The first category describes the ambit of the law and provides the tools for its interpretation. A provision in the food law stating its purpose, objectives and/or scope must clearly precede all others. This provision may have no real legal effect, but instead operates as a kind of policy statement explaining why the law was enacted and what purpose it is intended to serve. It also can state the areas covered by the law.
Countries often include a list of definitions of the main terms employed. In drafting the definitions, internationally agreed sources should be consulted, along with other national legislation on related issues. It must be emphasized that the list of definitions is not a glossary of food control terms in general. Those definitions that are included must be only those that appear in the body of the law. The definitions should not be overly detailed but should be designed solely for the purpose of application and interpretation of the law in question. In particular, the definitions should be drafted with consideration to who might challenge the law at some future date. For example, if the law contains a definition of to sell that provides that to sell means to exchange for money, and if the law prohibits selling adulterated food, then someone charged with violating the law might hide proof of sale and attempt to argue that since he or she gave away the food for free (and not for money) the law was not violated.
(b) General Principles
In some legal systems, the basic food law contains a group of provisions articulating general principles that will govern the food control system. For example, the law may provide that all food in circulation in the country must be safe for human consumption, or the law may prohibit the adulteration of food. Other provisions may set out the basic rules to be observed by all persons engaged in the production, processing or sale of food. It should be borne in mind, however, that there exist many differences between countries. Some countries have a detailed statement of principles in the basic law, whilst others leave these principles to be laid down in general enforcement regulations, and still others include only a statement of objectives and purposes (as outlined above) and do not elaborate principles at all.
(c) Enabling Provisions
Every law must define the nature and the limits of the powers to be exercised under it and should designate the public authorities in whom those powers are to be vested. There are two categories of powers, namely formulation and control, which are usually not delegated to the same authority and which are not necessarily exercised at the same level of authority. Naturally, the law must also establish guidelines for and limitations on the exercise of these powers. Such enabling provisions establish the legality of the enforcement rules made by the executive authority and also protect private persons against that authority's arbitrary or excessive use of its powers.
The powers vested in the government or executive authority under these enabling provisions relate to the formulation of rules for the implementation of the law and for the intervention of the authority in order to ensure that the laws and its accompanying regulations are being observed.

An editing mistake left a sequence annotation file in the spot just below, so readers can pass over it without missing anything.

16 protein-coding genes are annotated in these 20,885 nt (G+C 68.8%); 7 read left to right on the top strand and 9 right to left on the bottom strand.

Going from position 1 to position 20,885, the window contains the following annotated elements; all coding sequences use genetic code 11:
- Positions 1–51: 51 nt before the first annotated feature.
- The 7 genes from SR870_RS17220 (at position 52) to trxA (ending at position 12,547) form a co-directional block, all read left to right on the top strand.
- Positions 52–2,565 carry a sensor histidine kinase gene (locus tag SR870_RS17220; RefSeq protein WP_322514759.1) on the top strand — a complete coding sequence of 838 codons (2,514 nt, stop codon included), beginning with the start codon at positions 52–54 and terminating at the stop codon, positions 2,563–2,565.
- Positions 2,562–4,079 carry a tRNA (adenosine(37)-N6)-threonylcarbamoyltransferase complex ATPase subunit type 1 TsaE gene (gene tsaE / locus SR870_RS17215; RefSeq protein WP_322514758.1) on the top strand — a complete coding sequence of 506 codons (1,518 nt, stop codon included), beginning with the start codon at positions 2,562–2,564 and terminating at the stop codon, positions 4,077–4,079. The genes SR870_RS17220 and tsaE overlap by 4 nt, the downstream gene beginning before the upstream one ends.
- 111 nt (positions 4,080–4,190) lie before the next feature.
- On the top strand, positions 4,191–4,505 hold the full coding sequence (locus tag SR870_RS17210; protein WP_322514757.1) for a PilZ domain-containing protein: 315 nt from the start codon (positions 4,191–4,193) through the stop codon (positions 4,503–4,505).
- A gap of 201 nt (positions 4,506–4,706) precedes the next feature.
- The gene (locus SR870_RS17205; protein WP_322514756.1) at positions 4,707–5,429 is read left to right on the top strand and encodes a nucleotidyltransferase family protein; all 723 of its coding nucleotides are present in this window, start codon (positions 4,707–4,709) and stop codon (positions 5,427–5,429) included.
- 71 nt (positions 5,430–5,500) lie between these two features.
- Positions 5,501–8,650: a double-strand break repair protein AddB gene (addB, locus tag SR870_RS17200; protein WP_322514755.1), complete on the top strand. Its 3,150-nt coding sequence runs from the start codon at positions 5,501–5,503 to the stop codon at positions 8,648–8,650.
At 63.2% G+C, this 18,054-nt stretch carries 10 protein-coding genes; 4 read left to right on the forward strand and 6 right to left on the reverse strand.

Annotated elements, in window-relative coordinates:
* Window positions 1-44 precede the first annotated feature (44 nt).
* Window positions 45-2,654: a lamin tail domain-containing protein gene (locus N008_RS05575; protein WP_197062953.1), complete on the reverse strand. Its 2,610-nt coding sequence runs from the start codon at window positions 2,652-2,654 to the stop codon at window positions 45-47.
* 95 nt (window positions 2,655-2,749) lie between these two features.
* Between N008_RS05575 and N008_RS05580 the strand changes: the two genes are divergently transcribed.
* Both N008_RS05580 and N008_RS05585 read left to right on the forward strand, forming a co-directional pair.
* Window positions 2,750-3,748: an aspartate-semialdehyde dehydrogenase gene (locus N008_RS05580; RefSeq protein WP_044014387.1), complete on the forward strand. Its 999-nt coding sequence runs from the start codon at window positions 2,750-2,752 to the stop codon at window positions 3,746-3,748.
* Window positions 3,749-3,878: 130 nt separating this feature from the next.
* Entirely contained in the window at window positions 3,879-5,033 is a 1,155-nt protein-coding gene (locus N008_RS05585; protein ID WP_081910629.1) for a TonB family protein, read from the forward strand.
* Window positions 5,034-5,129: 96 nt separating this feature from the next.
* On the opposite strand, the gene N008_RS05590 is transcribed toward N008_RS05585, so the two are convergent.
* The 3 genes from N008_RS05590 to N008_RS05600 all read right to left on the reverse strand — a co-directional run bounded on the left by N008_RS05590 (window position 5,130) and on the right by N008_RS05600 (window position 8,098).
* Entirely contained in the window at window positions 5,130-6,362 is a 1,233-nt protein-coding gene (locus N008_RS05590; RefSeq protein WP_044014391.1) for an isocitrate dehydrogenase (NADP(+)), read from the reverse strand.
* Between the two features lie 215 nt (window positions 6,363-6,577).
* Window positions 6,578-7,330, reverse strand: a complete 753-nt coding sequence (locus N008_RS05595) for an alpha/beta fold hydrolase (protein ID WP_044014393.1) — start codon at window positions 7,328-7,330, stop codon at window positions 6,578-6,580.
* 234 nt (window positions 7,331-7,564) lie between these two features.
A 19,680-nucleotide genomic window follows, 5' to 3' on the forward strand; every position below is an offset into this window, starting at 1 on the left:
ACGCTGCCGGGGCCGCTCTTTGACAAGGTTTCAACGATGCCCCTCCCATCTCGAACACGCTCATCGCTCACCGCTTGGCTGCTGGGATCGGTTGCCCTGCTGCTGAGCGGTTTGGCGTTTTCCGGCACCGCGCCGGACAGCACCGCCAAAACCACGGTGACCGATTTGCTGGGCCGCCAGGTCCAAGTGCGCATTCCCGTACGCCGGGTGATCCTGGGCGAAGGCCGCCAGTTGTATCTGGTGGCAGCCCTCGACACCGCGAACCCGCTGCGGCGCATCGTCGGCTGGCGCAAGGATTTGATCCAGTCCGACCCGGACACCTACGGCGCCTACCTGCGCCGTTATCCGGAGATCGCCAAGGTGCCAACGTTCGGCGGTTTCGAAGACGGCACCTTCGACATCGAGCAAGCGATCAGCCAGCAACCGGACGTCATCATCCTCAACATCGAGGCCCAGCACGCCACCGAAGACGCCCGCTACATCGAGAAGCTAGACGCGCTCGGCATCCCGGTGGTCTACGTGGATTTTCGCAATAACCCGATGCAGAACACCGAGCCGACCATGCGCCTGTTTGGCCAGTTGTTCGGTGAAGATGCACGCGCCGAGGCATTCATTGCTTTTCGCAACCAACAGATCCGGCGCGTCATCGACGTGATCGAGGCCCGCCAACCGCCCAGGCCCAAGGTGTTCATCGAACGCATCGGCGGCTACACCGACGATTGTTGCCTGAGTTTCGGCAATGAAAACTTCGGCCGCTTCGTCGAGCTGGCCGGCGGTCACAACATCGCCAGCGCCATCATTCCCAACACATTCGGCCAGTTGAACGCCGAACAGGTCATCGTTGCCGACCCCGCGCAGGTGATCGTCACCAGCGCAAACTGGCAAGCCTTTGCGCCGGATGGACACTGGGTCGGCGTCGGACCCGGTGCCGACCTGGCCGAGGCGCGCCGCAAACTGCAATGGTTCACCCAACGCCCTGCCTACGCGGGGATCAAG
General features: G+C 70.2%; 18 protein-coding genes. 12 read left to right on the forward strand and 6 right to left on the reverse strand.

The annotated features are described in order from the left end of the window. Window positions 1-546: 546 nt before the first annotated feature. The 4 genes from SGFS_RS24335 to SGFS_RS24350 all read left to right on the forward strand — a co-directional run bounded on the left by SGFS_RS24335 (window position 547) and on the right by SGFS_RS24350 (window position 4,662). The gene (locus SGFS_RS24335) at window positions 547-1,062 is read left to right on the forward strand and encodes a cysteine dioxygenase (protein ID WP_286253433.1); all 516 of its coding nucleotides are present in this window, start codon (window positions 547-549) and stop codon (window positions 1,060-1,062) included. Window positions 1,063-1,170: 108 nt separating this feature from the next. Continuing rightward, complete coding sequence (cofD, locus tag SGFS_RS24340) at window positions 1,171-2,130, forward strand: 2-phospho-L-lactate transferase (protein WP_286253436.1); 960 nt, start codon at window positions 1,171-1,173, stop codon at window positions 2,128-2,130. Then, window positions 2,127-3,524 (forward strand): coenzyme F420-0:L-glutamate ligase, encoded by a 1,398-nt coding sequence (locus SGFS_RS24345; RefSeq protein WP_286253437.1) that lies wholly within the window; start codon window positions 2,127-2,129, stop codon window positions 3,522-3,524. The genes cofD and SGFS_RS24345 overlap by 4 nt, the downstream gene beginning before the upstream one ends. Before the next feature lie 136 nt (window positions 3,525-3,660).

(d) Administrative Provisions
Most food laws contain a category of provisions that set up particular administrative structures to carry out the activities necessary to enforce the law. For example, the law may establish a Food Control Agency, which brings together the many official actors from various ministries who are implicated in food control in the country. The food law does not usually delve into great detail on the functioning of the Food Control Agency, but instead describes its mandate, defines its membership, outlines some basic rules regarding the appointment and resignation of members and the establishment of technical committees, and provides for a Secretariat, if any. The law may provide that all other details that will govern the actions of the Food Control Agency will be established by regulation or by by-laws elaborated by the Agency itself. Other administrative structures that may or may not be created or defined in the food law are an inspection service and a licensing authority (for example to grant licenses to food manufacturers or importers). The law may also empower the Agency to delegate or license certain types of enforcement activities to different government agencies.
(e) Enforcement Provisions
Because no penalty may be imposed except by virtue of legal authority, food laws contain provisions delegating to an executive authority the power to sanction as well as to take preventive measures in the public interest. It goes without saying that the limits of such powers and the conditions governing their exercise must be laid down with precision in the basic law. Offences must be defined, along with the nature and limits of the penalties that may be imposed, together with the procedures for such imposition once the commission of an offence has been duly established. The law may also outline other necessary measures for the protection of the public, such as the seizure and confiscation of suspect food or the recall of products. It should be noted, however, that in some countries, specific offences and penalties are not elaborated, but instead the food law simply refers to the general provisions of the Criminal Code and the Code of Criminal Procedure.